Review by Naomi Racz
Two years ago, I had the opportunity to visit India to attend a friend’s wedding. The two day Indian wedding, with its unique clothing, food, and music, was certainly an experience I’ll never forget. I’d long wanted to visit India because I love Indian food, a love that was instilled in me from an early age by my mum, who learnt to cook Indian food from my grandfather, who in turn learnt to cook Indian food from a young Indian man whom my great-grandmother took on as a lodger. I also grew up in Manchester, which at the time was well known for its curry mile in the neighbourhood of Rusholme, so birthdays and family get-togethers were always marked with a trip to our favourite curry house.
I grew up on the North Indian-inspired style of Indian food, but while living in Amsterdam, I discovered and fell in love with South Indian cuisine. I was therefore doubly excited to be visiting Chennai on my first trip to India.
During our time in the city, my husband and I stayed in a hotel that had a rooftop terrace with a bar that we took advantage of after hot days exploring the city. From the terrace we watched the city disappear into darkness as vibrant sunsets and lightning storms lit up the sky. The terrace also afforded the opportunity to note something that isn’t immediately obvious from the ground: just how green the city of Chennai is.
I wasn’t too surprised then to learn about the upcoming publication of Cities and Canopies by Harini Nagendra and Seema Mundoli, a professor and a senior lecturer, respectively, at Azim Premji University, Bengaluru. I’m not sure what most people’s mental image of an Indian city is, but for me, the enduring image is of a green city awash with the yellows, oranges, and purples of an urban sunset. I only wish I’d had the chance to read Nagendra and Mundoli’s book before my visit to Chennai. I would certainly have been inspired to pay more attention to the street trees at ground level and even to attempt to identify them.
Although not exhaustive—it’s certainly not intended to be a guidebook—Cities and Canopies covers 10 different species of Indian street trees. Some are long time native, others, like the palm, have been introduced more recently—an interesting tidbit: the popularity of palms in Indian cities was inspired by Indian IT workers returning from the USA, who associated the plants with progress and luxury. The tree chapters alternate with chapters exploring wider themes around urban trees, such as the way in which trees communicate, the role of trees in religion, the great native vs exotic debate, and the loss of urban groves.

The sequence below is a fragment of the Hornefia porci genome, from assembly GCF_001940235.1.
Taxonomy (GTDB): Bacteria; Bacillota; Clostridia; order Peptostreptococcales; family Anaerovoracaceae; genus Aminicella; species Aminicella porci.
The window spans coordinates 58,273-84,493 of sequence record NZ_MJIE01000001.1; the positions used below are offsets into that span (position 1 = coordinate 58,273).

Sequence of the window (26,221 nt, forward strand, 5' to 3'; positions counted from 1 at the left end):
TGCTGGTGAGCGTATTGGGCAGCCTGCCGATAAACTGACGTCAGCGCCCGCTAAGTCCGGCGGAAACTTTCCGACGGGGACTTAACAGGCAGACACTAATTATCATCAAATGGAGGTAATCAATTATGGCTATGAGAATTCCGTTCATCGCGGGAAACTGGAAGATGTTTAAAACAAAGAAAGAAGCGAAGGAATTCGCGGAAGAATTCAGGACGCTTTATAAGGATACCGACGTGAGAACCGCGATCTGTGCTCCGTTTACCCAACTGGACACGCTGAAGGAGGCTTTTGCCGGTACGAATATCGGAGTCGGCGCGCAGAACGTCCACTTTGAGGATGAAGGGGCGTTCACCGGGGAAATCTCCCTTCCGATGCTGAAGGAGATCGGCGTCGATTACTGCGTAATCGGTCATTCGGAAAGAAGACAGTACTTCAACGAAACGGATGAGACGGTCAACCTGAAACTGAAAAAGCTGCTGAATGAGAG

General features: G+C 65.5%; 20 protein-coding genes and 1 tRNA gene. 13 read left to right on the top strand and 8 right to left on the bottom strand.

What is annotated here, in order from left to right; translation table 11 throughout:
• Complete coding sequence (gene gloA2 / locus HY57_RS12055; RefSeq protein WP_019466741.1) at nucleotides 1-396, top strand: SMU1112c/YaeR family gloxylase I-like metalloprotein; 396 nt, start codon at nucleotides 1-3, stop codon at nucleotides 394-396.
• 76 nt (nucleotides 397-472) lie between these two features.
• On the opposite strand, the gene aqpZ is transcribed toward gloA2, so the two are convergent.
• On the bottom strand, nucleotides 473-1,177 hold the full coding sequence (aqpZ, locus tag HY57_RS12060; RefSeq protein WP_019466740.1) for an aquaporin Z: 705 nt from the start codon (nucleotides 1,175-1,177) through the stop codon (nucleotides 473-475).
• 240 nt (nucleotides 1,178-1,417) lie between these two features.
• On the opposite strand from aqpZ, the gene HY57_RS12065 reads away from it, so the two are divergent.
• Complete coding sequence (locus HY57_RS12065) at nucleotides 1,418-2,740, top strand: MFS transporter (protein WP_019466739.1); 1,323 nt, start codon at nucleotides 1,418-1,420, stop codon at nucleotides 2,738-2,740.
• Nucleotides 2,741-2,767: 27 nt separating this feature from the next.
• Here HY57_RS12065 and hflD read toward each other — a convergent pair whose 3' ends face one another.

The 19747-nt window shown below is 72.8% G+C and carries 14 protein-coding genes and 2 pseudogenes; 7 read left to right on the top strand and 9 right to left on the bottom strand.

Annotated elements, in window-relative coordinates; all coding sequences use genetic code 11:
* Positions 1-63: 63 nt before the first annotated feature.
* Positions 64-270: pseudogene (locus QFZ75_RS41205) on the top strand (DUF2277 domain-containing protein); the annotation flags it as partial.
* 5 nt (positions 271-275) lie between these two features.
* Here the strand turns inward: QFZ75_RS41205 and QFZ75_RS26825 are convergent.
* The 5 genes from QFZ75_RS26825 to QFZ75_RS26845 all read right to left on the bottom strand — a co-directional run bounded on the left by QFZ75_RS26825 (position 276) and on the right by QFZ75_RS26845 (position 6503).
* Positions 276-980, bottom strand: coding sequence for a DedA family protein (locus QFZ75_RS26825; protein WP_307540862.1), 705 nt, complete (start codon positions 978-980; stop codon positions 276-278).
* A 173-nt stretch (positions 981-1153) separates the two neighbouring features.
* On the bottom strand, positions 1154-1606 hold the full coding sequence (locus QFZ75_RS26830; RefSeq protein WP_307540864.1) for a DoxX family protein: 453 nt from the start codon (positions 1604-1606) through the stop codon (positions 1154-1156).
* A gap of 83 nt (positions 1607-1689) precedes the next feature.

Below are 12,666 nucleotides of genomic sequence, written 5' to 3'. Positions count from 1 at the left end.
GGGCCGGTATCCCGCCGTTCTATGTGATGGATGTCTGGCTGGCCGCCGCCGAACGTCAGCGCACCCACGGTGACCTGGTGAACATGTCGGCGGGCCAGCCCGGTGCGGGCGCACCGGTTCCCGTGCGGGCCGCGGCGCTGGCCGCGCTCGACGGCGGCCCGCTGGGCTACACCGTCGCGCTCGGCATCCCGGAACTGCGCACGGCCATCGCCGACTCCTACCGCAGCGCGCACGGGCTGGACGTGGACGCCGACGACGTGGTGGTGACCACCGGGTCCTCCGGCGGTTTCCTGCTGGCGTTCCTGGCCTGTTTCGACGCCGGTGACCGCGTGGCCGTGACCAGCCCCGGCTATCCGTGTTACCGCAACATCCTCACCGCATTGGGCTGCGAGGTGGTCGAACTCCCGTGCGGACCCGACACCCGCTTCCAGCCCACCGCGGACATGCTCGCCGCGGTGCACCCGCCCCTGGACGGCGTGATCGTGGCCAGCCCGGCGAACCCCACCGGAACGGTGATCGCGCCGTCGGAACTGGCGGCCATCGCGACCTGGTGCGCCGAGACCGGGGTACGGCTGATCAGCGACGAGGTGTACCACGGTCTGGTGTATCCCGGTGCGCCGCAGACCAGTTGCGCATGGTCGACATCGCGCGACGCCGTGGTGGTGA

While packed with a wealth of information, what I enjoyed most about Cities and Canopies is the glimpses it provides into Indian culture, society, and ecology, as it relates to urban street trees. There are references throughout to stories from Hindu texts and the role of trees in religious practices, such as the custom of “marrying” trees. They mention the fact that city trees are threatened by grazing goats and cattle—not something that you tend to see in cities in the west. A chapter on the animals found in street trees refers to the unpleasant experience of having a snake dropping onto one’s head from a tree. While the authors reminisce about childhood afternoons spent in a mango tree in their grandmother’s backyard, eating the unripe fruit with salt and chilli powder. Cities and Canopies also bought several Indian English terms to my attention, such as khichri, which is a dish made of lentils and rice but which can also refer to an ensemble, and crore, which denotes ten million.
While aimed at an Indian audience, there is a lot here for non-Indian readers to enjoy. If you’re interested in trees, particularly urban trees, and Indian culture, then I would recommend Cities and Canopies as a great place to start.
Cities and Canopies: Trees in Indian Cities by Harini Nagendra and Seema Mundoli is published by Penguin India.